Guy Pe'er, PhD
Helmholtz Centre for Environmental Research - UFZ
Department of Conservation Biology
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=> Developing tools for nature conservation in light of land-use changes and climate changes, and ensuring their implementation on-the-ground
=> Identifying factors that determine population dynamics and biodiversity patterns in fragmented, heterogeneous and human-dominated landscapes
=> Linking different ecological levels: animal behavior, the dynamics of populations and metapopulations, community structures and biodiversity patterns in fragmented landscapes
=> Animal-landscape interactions: how the decisions taken by animals in response to landscape cues affect movement patterns, functional connectivity, and the sensitivity of species to habitat loss and fragmentation
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In my research, I try to link different ecological levels: animal behaviour, population (and metapopulation) dynamics, community structures and biodiversity patterns. I continuously combine simulation models with field experiments, to obtain a better understanding of nature but first and foremost for deriving practical tools for conservation. While butterflies serve as a major focal group in my empirical work, my models address a variety of taxa including mammalian predators (e.g. Lynx), plants, and currently birds.
My work involves both theoretic and applied research, as well as monitoring and active participation in science-policy interfaces in an attempt to disseminate scientific knowledge into policy and management.
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Ongoing and completed research projects
EU BON (www.eubon.eu):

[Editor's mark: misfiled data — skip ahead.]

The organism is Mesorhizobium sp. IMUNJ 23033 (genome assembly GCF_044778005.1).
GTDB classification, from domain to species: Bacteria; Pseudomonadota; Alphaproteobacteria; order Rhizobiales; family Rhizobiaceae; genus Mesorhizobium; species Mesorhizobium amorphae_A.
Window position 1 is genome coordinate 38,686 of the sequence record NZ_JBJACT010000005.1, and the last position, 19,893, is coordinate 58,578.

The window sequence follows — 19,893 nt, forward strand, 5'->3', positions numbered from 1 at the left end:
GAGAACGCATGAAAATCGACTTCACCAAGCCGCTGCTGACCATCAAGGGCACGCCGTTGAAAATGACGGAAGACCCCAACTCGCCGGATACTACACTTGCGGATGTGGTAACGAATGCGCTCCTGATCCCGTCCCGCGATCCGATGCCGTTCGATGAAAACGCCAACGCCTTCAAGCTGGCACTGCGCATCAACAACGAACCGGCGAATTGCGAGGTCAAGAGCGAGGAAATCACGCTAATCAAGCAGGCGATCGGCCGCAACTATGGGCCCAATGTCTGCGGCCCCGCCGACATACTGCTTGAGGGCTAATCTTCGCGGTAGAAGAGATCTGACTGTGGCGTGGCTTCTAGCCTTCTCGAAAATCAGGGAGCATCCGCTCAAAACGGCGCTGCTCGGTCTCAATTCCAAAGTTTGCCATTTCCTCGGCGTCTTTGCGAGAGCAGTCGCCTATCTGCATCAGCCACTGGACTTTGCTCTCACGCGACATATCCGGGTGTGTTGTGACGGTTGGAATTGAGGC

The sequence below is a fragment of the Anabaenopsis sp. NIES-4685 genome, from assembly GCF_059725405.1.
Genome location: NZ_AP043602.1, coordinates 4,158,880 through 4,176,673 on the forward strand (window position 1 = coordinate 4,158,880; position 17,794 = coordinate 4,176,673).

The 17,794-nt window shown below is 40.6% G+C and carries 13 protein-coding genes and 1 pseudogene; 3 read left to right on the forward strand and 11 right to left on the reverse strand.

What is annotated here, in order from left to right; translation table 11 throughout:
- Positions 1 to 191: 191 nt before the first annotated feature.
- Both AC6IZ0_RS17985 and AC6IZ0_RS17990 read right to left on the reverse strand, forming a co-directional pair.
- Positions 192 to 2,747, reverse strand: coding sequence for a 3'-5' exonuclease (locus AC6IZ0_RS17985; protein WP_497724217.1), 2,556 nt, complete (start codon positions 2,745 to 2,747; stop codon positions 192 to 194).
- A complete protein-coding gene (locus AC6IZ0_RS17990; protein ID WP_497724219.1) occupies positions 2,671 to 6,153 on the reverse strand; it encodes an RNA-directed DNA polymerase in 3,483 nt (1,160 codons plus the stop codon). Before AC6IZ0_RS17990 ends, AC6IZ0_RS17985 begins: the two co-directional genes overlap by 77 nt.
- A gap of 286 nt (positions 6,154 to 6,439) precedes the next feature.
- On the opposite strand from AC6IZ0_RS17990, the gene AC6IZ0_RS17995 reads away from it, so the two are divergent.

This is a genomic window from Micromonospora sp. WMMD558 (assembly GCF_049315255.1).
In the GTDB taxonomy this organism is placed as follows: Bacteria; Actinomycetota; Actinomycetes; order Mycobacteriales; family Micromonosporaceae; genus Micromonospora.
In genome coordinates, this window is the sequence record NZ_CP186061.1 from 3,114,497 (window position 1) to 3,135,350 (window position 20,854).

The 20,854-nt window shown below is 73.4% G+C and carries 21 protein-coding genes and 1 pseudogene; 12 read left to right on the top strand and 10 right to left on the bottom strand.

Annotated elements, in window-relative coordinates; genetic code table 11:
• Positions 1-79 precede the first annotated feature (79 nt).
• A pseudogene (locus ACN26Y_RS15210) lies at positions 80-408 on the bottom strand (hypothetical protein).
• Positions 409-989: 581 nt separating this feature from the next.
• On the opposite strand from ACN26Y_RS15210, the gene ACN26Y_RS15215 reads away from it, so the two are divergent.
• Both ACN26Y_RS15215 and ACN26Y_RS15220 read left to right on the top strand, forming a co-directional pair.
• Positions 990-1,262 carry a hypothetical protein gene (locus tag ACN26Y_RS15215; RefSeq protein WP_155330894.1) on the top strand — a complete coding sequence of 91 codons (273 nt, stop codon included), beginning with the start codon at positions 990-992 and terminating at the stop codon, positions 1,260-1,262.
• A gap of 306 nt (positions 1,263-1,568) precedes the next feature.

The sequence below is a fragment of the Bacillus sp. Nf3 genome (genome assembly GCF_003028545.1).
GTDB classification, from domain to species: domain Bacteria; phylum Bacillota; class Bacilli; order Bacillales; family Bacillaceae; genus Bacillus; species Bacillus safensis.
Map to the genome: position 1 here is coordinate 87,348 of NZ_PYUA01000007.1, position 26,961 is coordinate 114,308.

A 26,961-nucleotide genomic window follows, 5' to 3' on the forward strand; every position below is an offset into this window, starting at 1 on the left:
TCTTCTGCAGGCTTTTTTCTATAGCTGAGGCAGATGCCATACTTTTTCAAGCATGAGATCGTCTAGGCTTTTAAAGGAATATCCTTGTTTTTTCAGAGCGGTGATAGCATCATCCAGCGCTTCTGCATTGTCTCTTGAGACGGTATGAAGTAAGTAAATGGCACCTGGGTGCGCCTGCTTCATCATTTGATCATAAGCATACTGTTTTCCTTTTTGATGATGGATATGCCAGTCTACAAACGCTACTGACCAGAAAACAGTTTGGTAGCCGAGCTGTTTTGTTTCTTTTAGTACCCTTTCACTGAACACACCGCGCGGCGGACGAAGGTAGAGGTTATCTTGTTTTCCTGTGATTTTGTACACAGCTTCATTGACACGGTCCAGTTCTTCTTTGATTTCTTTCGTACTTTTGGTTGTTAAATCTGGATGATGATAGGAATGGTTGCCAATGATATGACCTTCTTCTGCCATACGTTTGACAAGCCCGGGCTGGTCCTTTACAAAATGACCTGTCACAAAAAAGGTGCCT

This EU FP7 Integrated project aims to integrate monitoring data from terrestrial, marine, and freshwater ecosystems as well as remote sensing data. My involvement concentrates primarily on Work-Package 4 (led by the UFZ team), which focuses on analyses of trends in species distributions and abundances; attempting to project changes based on alternative scenarios; optimize monitoring efforts; and assess uncertainties along these processes. I am also engage in the development of tools for analyses and upscaling.
The project puts together both the data and experts from eight different Butterfly Monitoring Schemes across Europe, USA and Israel. It is based on a series of workshop taking place in CESAB, France. We aim improve the methods for analyses, and, with these, address a range of questions about the patterns and processes affecting butterflies populations from local to global.
SCALES (www.scales-project.net) (2009-2014):
This EU FP7 Integrated project aimed to assess how different man-made pressures on natural environments (habitat loss, fragmentation, climate change, land-use changes etc.) affect biodiversity across scales (from genetic to ecosystem level). Concommitantly, the project seeks to identify the means to match the scales of policies and management with the scales of ecosystem processes.